Waiting for Guffman Reviews
This particular movie follows a group of eccentric, quirky characters as they strive to put on a play to celebrate the 150th anniversary of the founding of their hometown, Blaine, Missouri. Leading them is Corky St. Claire (Guest himself), an exceedingly flamboyant man with the world's worst haircut, who moved back to Blaine after years of failing to become famous on Broadway. There's also the Jewish dentist Dr. Pearl (brilliant co-writer Eugene Levy), who dreams of being an old-fashioned vaudeville entertainer; Ron and Sheila (Fred Willard and Catherine O'Hara), travel agents who have never been outside of the town they live in; and Libby (Parker Posey), the sweetheart Dairy Queen employee who wants to be a star.
The movie relies entirely on its characters, who are all bursting with enthusiasm and sincerity despite their total lack of talent. It's easy to imagine this material coming across as mean, and in the hands of someone less delicate than Guest it might have been. But the movie, much like Parks and Recreation, allows us to laugh at the characters' goofiness without actually looking down on them as people. Guest has used this same group of actors in the projects he's made since this movie - Best in Show, A Mighty Wind, etc. - and it's easy to see why. They're probably the funniest group of people in contemporary movies. Watching them is kind of like watching a bunch of funny uncles and aunts. Eugene Levy elevates every movie he's ever in, and Fred Willard is just such an irreplaceable, funny, old-fogey presence. Catherine O'Hara is also quite funny in a less showy way, and Parker Posey actually has a lot of real charm that she lends her character. Guest himself is hilariously over-the-top as Corky, but he plays it sincerely, never winking at the audience. Apparently the movie is almost entirely improvised by the actors - Guest gave them the basic storyline and their characters, but let them come up with everything from there and then just edited the resulting material into a movie. This seems like a tricky way to make a movie, but I guess you can't argue with results like this.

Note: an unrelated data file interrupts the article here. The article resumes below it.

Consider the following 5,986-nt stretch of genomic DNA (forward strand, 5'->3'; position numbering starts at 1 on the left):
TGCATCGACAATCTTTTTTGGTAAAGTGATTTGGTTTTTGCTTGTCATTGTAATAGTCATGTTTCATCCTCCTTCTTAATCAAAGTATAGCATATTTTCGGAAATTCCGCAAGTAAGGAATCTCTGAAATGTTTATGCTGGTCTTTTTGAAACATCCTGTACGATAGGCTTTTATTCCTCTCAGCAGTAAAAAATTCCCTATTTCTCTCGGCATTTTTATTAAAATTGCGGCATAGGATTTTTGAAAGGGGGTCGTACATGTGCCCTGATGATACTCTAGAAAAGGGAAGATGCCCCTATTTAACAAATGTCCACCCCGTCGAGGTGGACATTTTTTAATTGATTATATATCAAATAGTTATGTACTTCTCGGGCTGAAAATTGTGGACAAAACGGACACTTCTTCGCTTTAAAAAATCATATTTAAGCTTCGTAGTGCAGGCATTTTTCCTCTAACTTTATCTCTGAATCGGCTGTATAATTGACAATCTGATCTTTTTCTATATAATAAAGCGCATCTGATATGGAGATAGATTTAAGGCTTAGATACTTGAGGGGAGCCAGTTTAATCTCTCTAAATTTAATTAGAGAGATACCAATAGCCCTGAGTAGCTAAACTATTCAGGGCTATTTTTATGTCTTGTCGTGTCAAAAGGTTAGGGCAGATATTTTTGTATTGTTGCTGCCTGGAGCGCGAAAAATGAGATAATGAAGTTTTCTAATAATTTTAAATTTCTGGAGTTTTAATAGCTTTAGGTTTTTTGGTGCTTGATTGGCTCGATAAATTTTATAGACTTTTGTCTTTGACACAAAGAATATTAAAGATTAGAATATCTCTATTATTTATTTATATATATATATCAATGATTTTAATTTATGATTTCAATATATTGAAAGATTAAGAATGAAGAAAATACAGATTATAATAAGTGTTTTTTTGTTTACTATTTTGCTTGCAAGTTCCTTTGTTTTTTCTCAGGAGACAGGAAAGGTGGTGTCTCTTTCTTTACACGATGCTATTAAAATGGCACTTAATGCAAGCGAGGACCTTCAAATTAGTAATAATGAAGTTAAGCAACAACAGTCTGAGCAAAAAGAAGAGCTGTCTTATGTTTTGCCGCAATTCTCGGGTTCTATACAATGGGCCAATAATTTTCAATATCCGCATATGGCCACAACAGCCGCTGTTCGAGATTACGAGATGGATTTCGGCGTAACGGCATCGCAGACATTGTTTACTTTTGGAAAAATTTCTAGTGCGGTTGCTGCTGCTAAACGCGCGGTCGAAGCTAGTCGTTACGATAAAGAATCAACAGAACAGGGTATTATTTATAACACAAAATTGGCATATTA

The movie's humor is off-kilter, and unlike many bigger-budget comedies it doesn't have obvious cues for the audience to laugh. If you can get into the spirit of it, though, it's one of the funniest movies around. The way the facts we learned about the history of the town in the first half of the movie become the subjects of the play's songs in the second half is priceless. If you at all enjoy the mockumentary comedy of much recent television, you should definitely go back to this minor classic where the format really got started.